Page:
51 ( +1 | -1 ) Deep Fritz - KramnikGuess Kramniks blunder in game two will go into the history books. After playing a beautiful game this position came up:
and now Kramnik played 34. ..Qe3?? Needless to say that the silicon monster replied 35. Qh7# I don't recall that I've blundered so badly over the board, exept in a blitz game. Kramnik could not explain what happened. But after all... he is human, the opponent is not! :-) cheers magna68
24 ( +1 | -1 ) thats depressingI hate it when these man versus machine matches are decided by a blunder. Hopefully Kramnik will be able to regroup and play the excellent chess we all know he is capable of. Hopefully He will even the score in the next game.
17 ( +1 | -1 ) jstack's commentI agree to some degree. However, the ability to blunder is one of the things that makes us human and not machines. It's one of those advantages the computers have over us still.
50 ( +1 | -1 ) Kramnikhave played two fantastic games against "the silicon monster" even though he blunder in the last one. According to Yasser Seirawan's analyses on: -> chessbase.com Kramnik could have won the first game. So perhaps the programs, is not so superior as we think, or is it Kramnik who play like a program!!!! After all he allready once, has ben accused for it :-))
103 ( +1 | -1 ) computer-human matchesIn the media you often hear how computers will soon be destroying any human player at the chessboard. Often mention is made of the score of the recent matches which ended in draws. They say the computers are getting stronger every year while the strength of grandmasters remains constant. They say that soon no grandmaster will be willing to play a computer. However, this arguement is misleading. If you look at the actual games of the recent computer matches you will find the human player more often than not obtains the advantage or at least an equal game. The problem is under the pressure of match conditions a human player will blunder away the win or draw. I realize blunders are part of chess. As a result, the computer has a good of a chance as the grandmaster to win the match. However, it will be a long time before the computer can blow the grandmaster off the board based on raw playing strength. Consequently, I believe computer human matches will be of interest for many years to come.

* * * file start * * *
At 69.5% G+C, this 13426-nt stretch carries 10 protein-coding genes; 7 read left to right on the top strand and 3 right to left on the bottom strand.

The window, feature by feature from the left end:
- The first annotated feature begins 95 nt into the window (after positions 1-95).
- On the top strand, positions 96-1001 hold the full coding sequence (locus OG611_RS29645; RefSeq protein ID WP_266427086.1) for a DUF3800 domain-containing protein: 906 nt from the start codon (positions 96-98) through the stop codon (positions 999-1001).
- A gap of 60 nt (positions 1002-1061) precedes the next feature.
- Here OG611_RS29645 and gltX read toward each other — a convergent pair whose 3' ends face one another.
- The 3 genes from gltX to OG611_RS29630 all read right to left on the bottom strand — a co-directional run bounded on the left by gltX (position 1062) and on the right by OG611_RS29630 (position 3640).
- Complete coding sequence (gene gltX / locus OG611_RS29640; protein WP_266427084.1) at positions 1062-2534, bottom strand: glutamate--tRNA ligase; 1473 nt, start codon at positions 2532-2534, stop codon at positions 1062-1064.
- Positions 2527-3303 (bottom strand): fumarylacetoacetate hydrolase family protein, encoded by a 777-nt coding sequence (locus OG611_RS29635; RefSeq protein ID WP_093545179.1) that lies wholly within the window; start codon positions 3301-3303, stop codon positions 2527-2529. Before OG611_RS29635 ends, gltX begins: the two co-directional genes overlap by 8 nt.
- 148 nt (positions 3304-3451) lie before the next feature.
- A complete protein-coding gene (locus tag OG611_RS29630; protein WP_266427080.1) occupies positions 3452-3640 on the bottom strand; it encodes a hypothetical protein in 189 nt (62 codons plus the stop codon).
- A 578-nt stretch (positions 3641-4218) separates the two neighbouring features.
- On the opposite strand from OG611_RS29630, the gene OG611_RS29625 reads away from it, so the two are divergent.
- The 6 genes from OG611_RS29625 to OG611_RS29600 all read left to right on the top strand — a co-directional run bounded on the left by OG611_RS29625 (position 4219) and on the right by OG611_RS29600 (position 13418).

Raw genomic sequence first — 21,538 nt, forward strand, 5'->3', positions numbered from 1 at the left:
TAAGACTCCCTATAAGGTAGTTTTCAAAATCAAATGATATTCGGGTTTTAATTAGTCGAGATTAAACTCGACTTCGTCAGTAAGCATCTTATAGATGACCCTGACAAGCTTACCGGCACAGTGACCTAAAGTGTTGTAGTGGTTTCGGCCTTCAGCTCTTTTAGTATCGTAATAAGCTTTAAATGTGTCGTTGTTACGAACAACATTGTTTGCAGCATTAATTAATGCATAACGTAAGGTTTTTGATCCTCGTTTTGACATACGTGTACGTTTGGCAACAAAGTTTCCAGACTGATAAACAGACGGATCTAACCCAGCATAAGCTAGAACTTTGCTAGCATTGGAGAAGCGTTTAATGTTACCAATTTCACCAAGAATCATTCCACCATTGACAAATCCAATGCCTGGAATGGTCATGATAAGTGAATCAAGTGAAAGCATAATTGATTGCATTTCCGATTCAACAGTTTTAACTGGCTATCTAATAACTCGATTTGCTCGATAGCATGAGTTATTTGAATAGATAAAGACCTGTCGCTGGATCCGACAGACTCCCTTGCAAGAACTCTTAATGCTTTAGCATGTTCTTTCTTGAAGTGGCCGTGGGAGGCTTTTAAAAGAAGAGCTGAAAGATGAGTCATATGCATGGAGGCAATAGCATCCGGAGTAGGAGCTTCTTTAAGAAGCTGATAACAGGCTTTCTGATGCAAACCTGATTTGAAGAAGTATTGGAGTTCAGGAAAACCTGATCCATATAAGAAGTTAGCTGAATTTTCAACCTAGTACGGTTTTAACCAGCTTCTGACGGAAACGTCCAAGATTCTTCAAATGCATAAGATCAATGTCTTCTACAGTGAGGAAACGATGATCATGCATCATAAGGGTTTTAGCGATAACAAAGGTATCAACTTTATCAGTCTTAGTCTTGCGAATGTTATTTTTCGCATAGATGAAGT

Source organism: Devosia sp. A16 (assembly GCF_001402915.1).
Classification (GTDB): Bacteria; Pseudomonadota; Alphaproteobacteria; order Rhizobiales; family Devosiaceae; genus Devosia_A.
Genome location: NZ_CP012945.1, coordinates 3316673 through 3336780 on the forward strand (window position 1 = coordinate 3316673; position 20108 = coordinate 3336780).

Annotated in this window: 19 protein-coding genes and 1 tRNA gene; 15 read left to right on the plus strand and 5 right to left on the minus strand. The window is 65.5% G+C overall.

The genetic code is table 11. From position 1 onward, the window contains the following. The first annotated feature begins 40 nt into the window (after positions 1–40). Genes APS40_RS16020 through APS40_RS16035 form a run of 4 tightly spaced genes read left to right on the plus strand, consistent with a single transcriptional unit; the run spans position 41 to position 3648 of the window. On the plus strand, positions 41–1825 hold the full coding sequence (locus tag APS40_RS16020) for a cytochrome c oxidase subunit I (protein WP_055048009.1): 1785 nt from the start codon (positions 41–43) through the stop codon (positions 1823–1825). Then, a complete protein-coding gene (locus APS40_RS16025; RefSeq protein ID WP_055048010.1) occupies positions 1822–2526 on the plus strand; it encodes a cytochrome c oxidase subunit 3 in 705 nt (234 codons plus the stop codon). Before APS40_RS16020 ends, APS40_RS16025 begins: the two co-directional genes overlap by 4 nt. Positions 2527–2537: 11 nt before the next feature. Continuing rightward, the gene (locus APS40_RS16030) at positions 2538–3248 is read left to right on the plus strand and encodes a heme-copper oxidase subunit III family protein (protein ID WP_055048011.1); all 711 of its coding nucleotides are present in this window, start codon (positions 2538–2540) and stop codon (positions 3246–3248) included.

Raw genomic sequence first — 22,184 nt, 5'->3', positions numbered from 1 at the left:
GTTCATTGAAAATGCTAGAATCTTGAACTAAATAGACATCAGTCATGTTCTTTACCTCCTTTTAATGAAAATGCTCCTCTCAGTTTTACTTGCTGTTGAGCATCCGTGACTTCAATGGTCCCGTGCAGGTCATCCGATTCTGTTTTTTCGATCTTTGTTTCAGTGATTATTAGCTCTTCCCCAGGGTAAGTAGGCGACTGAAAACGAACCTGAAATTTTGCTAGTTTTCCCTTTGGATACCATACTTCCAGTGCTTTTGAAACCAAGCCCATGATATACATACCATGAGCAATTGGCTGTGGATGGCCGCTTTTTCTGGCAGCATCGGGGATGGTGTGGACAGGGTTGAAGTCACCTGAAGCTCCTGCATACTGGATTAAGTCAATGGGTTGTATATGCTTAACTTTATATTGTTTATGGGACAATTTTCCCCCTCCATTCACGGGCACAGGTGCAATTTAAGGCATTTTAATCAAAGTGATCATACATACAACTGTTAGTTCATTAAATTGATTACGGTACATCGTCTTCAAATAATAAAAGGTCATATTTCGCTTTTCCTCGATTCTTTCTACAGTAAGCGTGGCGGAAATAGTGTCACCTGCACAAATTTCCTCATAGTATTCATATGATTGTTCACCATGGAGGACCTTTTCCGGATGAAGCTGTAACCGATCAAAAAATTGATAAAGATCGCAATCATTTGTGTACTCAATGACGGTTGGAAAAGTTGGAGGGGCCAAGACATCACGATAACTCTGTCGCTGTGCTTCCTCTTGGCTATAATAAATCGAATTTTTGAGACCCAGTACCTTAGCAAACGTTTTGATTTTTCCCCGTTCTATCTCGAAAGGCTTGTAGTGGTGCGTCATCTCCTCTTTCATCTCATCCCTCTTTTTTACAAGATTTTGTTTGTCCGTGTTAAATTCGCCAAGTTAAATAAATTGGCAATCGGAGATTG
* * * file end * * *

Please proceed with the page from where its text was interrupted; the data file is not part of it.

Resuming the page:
44 ( +1 | -1 ) I can't believethis was a true blunder. I distrust these matches wich envolve high comercial interests. In the 2002 match I got the impression that Kramnik was very kind with the computer, endind with a draw very helpfull for the Chessbase enterprise. This mate in one that any 1700 player can see in a few seconds is, maybe, a joke from Kramnik. Let's see, but I think in the next games the champion is gonna crash the machine.
20 ( +1 | -1 ) Man vs. MachineIt is only a matter of time(years, though) before the computer will rule the chessboard.
That is on the other hand not a fact, that should keep us from enjoying the game.
24 ( +1 | -1 ) duchessAnd do you think both Kramnik and Topalov missing a mate-in-3 is a sign that they (poorly) rigged their match earlier this year? Face it -- making mistakes is part of what being human entails.